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Eritrea: World’s biggest prison for journalists since September 2001 round-ups

Eritrea: World’s biggest prison for journalists since September 2001 round-ups
Eritrea is becoming a "giant prison" due to its government's policies of mass detention, torture and prolonged military conscription, Human Rights Watch says. State repression had made the tiny Red Sea state one of the highest producers of refugees in the world, with those fleeing risking death or collective punishment against their families.

Eritrea now has at least 30 journalists and two media workers behind bars, which means that, exactly eight years after the round-ups of September 18, 2001 that put an end to free expression, it has achieved parity with China and Iran in terms of the number of journalists detained.

The three most important waves of arrests of the past eight years were in September 2001, November 2006 and February 2009. Thirty journalists and two media workers are currently detained, without trial.

“Eritrea’s prisoners of conscience are not just the victims of their jailers’ cruelty,” says Reporters Sans Frontières (RSF). “They are also, and even more so, the victims of indifference, tacit consent or overly timid efforts on the part of the country’s international ‘partners’. The Eritrean government has become a disgrace for Africa.”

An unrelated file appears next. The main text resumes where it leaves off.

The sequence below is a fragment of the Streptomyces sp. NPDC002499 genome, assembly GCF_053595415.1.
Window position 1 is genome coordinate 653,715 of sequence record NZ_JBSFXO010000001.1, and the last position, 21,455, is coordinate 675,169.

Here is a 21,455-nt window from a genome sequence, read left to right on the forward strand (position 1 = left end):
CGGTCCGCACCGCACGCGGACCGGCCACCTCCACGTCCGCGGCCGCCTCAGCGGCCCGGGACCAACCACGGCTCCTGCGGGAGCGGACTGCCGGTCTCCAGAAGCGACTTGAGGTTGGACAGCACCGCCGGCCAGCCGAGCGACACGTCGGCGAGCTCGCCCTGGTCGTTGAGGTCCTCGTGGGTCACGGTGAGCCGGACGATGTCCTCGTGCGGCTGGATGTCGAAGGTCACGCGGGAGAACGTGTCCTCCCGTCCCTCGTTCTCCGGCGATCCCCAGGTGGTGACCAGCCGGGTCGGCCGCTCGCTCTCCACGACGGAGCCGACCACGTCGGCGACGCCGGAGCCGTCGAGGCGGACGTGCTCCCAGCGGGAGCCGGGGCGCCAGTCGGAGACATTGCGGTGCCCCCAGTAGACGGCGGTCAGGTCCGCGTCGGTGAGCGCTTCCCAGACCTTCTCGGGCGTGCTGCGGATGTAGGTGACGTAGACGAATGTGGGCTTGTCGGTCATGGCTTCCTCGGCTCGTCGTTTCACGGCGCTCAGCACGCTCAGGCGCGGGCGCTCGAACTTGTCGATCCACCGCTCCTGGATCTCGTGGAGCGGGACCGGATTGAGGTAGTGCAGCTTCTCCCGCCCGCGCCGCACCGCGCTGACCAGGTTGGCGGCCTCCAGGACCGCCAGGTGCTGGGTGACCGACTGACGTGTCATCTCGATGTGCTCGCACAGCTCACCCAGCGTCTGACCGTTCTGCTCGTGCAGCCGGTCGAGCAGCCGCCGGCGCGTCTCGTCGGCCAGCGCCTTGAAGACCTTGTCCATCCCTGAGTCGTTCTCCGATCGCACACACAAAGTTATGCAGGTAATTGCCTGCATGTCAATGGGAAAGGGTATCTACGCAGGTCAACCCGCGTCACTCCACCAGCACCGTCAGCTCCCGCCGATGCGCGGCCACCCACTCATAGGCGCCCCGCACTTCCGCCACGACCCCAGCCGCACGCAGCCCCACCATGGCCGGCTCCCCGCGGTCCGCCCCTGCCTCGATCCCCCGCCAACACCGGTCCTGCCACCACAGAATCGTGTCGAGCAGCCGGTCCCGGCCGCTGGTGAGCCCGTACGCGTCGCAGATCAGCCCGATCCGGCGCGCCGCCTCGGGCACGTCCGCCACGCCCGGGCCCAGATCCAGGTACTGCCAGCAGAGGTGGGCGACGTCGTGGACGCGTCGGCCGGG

Many are being held in metal containers or underground cells in Adi Abeito military prison (northwest of Asmara, on the road to Keren), in Eiraeiro prison (near the locality of Gahtelay, north of the road from Asmara to the port city of Massawa), in the Dahlak archipelago or one of the many other detention centres scattered around the country.

RSF has confirmed that four journalists arrested in September 2001 did not survive the appalling prison conditions.

RSF says, “Eight years after President Issaias Afeworki took his country on a tragic new course, it is time for him to change direction again and agree to release the imprisoned journalists or try them according to international norms. We count on the Swedish government, the current holder of the European Union presidency, to obtain concessions from Issaias, especially as one of the jailed journalists holds dual Swedish and Eritrean citizenship.”

The journalist with Swedish and Eritrean dual nationality is Dawit Isaac, the founder of the now banned weekly Setit, who was arrested on September 23, 2001. He was taken to the airforce hospital in Asmara for treatment earlier this year but he is now in Embatkala prison in Ghinda, 35 km northeast of the capital on the Massawa road.

The Eritrean authorities are keeping the state of his health a secret despite the international campaigns for his release. In response to a question about Dawit during an interview for Swedish journalist Donald Boström at the end of May, President Issaias said that he did not care where Dawit was held, that he would never be tried and that the government would never negotiate his release with Sweden. See the interview with Issaias.

In a resolution on January 7, 2009, the European Parliament expressed deep concern about Dawit’s continuing imprisonment and demanded his immediate release. But all the European Union attempts to obtain news about him have been ignored by the Eritrean authorities.

RSF has meanwhile learnt that, during the past three weeks, dozens of civil servants working for the ministries of information, defence, foreign affairs and national security have been forced by the authorities to surrender their email passwords.

Date posted: September 22, 2009 Date modified: May 23, 2018 Total views: 723